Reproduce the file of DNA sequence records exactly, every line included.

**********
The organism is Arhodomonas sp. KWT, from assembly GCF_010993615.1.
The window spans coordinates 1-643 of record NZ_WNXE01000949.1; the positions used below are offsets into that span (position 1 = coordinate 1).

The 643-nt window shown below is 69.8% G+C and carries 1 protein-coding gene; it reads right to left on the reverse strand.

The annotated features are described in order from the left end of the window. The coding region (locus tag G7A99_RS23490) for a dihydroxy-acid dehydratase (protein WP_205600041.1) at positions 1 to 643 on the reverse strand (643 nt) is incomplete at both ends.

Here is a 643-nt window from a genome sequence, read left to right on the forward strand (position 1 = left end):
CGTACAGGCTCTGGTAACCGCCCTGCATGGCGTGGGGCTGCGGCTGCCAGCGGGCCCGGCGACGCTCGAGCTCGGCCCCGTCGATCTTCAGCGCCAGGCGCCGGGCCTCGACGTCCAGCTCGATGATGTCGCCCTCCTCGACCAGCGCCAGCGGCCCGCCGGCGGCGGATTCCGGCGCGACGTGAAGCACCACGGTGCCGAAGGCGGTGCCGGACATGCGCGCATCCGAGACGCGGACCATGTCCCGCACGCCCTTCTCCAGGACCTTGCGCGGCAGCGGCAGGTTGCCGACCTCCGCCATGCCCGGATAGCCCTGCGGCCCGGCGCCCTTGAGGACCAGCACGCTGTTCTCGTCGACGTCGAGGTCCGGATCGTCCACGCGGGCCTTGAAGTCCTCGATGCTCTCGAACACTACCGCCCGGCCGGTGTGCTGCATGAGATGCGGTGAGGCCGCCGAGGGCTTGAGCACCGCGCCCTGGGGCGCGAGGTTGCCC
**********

The organism is Arhodomonas sp. KWT, from assembly GCF_010993615.1.
The window spans coordinates 1-643 of record NZ_WNXE01000949.1; the positions used below are offsets into that span (position 1 = coordinate 1).

The 643-nt window shown below is 69.8% G+C and carries 1 protein-coding gene; it reads right to left on the reverse strand.

The annotated features are described in order from the left end of the window. The coding region (locus tag G7A99_RS23490) for a dihydroxy-acid dehydratase (protein WP_205600041.1) at positions 1 to 643 on the reverse strand (643 nt) is incomplete at both ends.

Here is a 643-nt window from a genome sequence, read left to right on the forward strand (position 1 = left end):
CGTACAGGCTCTGGTAACCGCCCTGCATGGCGTGGGGCTGCGGCTGCCAGCGGGCCCGGCGACGCTCGAGCTCGGCCCCGTCGATCTTCAGCGCCAGGCGCCGGGCCTCGACGTCCAGCTCGATGATGTCGCCCTCCTCGACCAGCGCCAGCGGCCCGCCGGCGGCGGATTCCGGCGCGACGTGAAGCACCACGGTGCCGAAGGCGGTGCCGGACATGCGCGCATCCGAGACGCGGACCATGTCCCGCACGCCCTTCTCCAGGACCTTGCGCGGCAGCGGCAGGTTGCCGACCTCCGCCATGCCCGGATAGCCCTGCGGCCCGGCGCCCTTGAGGACCAGCACGCTGTTCTCGTCGACGTCGAGGTCCGGATCGTCCACGCGGGCCTTGAAGTCCTCGATGCTCTCGAACACTACCGCCCGGCCGGTGTGCTGCATGAGATGCGGTGAGGCCGCCGAGGGCTTGAGCACCGCGCCCTGGGGCGCGAGGTTGCCC